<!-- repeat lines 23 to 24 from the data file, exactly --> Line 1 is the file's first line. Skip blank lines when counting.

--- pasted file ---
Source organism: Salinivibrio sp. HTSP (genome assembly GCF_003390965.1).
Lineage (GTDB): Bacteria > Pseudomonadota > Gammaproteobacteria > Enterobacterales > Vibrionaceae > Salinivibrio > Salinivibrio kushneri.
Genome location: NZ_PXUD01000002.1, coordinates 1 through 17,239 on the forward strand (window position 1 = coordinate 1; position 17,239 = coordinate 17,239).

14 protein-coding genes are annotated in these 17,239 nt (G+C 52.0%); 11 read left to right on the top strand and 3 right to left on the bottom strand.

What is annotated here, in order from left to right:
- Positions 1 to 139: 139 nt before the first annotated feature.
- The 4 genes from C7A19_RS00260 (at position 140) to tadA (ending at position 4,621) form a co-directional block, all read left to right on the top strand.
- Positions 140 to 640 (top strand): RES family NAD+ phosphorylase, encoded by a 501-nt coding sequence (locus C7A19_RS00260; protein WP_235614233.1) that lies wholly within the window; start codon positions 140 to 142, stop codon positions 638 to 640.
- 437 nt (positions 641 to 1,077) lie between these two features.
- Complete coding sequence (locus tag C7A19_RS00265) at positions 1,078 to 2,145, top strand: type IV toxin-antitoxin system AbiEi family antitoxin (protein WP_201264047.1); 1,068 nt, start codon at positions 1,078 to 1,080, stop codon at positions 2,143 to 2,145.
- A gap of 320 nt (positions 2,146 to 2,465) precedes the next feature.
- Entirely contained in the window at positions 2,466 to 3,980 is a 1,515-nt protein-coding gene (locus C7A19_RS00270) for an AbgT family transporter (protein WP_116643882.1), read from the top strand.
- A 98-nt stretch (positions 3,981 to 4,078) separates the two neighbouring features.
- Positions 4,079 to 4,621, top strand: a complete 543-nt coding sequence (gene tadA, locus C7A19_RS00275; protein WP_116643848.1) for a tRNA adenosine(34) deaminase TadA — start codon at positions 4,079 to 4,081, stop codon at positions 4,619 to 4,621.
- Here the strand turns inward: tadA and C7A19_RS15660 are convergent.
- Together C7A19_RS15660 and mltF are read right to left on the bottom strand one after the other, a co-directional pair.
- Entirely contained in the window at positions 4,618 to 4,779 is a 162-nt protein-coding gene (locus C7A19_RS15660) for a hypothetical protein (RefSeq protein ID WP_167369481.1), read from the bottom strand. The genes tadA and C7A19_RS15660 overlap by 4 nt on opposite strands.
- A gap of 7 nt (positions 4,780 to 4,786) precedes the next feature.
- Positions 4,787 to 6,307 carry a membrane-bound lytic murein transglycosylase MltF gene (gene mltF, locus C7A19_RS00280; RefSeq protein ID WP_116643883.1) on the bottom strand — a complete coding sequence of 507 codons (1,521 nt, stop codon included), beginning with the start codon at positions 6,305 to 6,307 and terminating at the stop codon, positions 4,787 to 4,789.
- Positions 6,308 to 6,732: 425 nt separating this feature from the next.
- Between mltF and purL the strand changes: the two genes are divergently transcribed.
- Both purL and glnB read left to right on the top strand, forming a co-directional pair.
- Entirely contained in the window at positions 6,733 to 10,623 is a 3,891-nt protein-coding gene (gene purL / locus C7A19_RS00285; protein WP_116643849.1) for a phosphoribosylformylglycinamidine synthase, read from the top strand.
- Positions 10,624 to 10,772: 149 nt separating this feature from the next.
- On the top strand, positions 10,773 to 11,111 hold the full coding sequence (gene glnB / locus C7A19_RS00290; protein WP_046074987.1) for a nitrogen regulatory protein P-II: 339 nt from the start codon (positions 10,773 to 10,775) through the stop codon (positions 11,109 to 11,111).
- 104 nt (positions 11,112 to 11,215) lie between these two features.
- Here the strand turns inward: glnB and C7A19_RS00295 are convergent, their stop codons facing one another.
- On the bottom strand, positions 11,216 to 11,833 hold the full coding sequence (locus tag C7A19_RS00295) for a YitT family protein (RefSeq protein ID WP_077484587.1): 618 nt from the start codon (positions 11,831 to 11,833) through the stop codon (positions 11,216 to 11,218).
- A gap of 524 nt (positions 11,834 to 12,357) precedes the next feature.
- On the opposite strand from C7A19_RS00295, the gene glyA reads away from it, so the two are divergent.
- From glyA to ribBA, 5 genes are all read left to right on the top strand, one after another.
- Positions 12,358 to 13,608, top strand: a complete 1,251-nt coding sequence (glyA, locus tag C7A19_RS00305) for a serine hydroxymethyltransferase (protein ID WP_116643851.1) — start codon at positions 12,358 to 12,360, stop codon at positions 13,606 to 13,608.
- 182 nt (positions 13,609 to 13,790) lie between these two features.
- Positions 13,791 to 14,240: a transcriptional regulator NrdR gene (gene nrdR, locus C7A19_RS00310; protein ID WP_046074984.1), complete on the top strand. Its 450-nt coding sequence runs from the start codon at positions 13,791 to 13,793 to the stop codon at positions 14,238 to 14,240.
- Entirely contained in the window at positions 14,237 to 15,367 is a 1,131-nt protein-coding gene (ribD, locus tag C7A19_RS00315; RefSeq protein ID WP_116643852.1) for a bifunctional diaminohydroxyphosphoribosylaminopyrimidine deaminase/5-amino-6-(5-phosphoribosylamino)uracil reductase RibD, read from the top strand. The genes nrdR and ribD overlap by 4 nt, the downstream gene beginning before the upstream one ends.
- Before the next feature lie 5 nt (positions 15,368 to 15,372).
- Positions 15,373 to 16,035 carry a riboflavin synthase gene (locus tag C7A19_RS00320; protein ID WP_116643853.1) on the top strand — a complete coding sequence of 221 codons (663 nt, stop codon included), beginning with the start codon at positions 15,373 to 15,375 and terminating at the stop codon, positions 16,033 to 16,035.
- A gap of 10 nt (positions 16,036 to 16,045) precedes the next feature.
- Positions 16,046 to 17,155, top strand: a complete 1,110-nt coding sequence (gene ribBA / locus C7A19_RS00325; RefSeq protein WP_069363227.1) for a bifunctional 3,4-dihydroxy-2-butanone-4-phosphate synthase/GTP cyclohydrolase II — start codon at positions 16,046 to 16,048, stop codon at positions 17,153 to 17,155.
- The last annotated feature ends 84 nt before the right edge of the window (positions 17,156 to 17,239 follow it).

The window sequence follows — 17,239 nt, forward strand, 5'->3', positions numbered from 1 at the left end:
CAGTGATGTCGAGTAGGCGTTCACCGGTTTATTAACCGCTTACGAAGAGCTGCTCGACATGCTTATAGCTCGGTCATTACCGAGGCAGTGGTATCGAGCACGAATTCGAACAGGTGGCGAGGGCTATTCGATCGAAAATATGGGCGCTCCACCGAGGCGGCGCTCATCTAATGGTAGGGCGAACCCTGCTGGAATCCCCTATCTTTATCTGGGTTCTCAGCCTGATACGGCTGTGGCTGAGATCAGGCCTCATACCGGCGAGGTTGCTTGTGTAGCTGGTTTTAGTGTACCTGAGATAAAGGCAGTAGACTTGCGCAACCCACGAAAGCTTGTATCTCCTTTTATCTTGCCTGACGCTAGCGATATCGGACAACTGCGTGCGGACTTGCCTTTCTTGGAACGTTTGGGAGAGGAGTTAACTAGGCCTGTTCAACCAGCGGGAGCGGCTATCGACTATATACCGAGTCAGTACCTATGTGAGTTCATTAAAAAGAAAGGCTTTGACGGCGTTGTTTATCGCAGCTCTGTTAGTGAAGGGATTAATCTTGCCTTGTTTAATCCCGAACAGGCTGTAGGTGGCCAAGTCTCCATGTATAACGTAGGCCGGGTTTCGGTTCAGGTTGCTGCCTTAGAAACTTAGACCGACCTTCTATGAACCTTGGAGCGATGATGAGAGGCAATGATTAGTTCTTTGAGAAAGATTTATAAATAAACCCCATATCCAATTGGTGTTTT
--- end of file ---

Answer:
- Entirely contained in the window at positions 6,733 to 10,623 is a 3,891-nt protein-coding gene (gene purL / locus C7A19_RS00285; protein WP_116643849.1) for a phosphoribosylformylglycinamidine synthase, read from the top strand.
- Positions 10,624 to 10,772: 149 nt separating this feature from the next.